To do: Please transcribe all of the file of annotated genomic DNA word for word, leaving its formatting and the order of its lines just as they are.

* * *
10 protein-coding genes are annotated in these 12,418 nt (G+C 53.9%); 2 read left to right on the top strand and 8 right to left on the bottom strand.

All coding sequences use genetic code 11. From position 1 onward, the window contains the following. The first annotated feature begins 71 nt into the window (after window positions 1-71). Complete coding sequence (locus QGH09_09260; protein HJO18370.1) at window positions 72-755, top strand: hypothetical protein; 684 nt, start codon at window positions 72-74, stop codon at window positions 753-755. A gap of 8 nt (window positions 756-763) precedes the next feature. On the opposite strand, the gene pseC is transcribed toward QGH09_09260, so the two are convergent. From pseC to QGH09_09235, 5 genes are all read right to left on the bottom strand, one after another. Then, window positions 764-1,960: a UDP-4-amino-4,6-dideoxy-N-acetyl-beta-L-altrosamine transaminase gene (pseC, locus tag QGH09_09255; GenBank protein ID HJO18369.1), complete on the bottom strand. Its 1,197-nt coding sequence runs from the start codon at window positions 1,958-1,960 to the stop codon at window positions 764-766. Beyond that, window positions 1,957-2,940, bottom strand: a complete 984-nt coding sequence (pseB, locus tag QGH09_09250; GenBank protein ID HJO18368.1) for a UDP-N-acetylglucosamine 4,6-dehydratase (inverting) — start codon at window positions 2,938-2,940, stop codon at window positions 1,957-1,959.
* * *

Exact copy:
10 protein-coding genes are annotated in these 12,418 nt (G+C 53.9%); 2 read left to right on the top strand and 8 right to left on the bottom strand.

All coding sequences use genetic code 11. From position 1 onward, the window contains the following. The first annotated feature begins 71 nt into the window (after window positions 1-71). Complete coding sequence (locus QGH09_09260; protein HJO18370.1) at window positions 72-755, top strand: hypothetical protein; 684 nt, start codon at window positions 72-74, stop codon at window positions 753-755. A gap of 8 nt (window positions 756-763) precedes the next feature. On the opposite strand, the gene pseC is transcribed toward QGH09_09260, so the two are convergent. From pseC to QGH09_09235, 5 genes are all read right to left on the bottom strand, one after another. Then, window positions 764-1,960: a UDP-4-amino-4,6-dideoxy-N-acetyl-beta-L-altrosamine transaminase gene (pseC, locus tag QGH09_09255; GenBank protein ID HJO18369.1), complete on the bottom strand. Its 1,197-nt coding sequence runs from the start codon at window positions 1,958-1,960 to the stop codon at window positions 764-766. Beyond that, window positions 1,957-2,940, bottom strand: a complete 984-nt coding sequence (pseB, locus tag QGH09_09250; GenBank protein ID HJO18368.1) for a UDP-N-acetylglucosamine 4,6-dehydratase (inverting) — start codon at window positions 2,938-2,940, stop codon at window positions 1,957-1,959.